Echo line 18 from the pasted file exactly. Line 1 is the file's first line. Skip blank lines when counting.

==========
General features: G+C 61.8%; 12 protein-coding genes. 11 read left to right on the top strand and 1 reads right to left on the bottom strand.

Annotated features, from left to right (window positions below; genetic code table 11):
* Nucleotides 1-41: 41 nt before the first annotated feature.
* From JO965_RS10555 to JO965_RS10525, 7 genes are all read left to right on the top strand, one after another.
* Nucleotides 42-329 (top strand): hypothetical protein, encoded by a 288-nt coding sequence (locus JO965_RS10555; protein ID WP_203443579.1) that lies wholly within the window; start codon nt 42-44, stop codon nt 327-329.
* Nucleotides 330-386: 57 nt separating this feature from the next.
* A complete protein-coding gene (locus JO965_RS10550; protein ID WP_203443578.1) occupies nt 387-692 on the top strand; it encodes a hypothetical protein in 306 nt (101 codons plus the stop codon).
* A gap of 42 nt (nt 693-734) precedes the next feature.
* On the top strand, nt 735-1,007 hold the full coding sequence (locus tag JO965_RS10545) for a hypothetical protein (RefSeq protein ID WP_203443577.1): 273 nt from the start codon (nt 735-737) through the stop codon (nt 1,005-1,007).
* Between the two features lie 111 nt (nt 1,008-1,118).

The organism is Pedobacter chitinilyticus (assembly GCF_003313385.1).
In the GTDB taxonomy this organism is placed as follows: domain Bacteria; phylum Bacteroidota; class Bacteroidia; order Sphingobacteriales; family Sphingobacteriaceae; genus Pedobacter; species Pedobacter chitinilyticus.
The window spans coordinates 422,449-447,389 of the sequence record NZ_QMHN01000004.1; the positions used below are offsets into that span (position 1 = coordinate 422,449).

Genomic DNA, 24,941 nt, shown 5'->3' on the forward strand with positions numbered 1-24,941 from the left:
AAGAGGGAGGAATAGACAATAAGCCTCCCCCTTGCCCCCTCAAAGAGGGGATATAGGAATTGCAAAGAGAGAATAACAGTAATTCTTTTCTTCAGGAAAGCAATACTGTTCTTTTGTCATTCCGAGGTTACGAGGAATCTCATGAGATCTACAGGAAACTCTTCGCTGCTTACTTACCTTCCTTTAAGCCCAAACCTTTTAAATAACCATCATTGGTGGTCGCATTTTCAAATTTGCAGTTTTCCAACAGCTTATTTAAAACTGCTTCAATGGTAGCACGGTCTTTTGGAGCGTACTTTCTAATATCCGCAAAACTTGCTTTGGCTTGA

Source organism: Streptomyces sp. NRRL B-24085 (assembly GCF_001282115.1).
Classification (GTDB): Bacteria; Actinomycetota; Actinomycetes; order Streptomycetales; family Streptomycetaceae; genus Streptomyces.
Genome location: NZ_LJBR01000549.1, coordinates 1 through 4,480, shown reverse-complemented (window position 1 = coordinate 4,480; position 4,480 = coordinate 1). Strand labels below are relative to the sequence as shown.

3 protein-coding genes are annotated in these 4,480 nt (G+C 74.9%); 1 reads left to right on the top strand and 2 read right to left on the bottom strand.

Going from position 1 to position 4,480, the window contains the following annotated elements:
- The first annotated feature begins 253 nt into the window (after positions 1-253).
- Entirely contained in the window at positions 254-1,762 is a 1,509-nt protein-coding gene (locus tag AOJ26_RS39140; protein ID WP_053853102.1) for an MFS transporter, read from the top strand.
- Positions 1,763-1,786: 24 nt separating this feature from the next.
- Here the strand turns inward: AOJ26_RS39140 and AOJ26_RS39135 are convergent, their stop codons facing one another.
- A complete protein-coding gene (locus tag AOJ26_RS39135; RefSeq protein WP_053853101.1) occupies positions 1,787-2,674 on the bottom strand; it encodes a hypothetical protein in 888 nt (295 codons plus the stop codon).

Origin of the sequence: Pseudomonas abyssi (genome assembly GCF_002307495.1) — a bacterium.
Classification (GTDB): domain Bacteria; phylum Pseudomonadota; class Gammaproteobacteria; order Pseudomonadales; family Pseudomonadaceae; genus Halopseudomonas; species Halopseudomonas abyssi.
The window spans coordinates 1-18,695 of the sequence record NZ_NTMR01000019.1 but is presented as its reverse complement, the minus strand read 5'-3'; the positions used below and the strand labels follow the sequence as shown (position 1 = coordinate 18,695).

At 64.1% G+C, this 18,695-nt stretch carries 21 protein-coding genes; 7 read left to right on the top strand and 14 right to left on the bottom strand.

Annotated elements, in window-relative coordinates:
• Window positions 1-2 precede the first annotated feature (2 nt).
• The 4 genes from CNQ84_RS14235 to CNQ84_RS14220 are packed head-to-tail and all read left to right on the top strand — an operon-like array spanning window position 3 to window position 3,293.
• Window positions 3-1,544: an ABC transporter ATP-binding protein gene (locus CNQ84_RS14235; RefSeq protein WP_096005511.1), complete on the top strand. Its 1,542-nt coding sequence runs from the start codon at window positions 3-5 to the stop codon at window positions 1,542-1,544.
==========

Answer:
Genome location: NZ_LJBR01000549.1, coordinates 1 through 4,480, shown reverse-complemented (window position 1 = coordinate 4,480; position 4,480 = coordinate 1). Strand labels below are relative to the sequence as shown.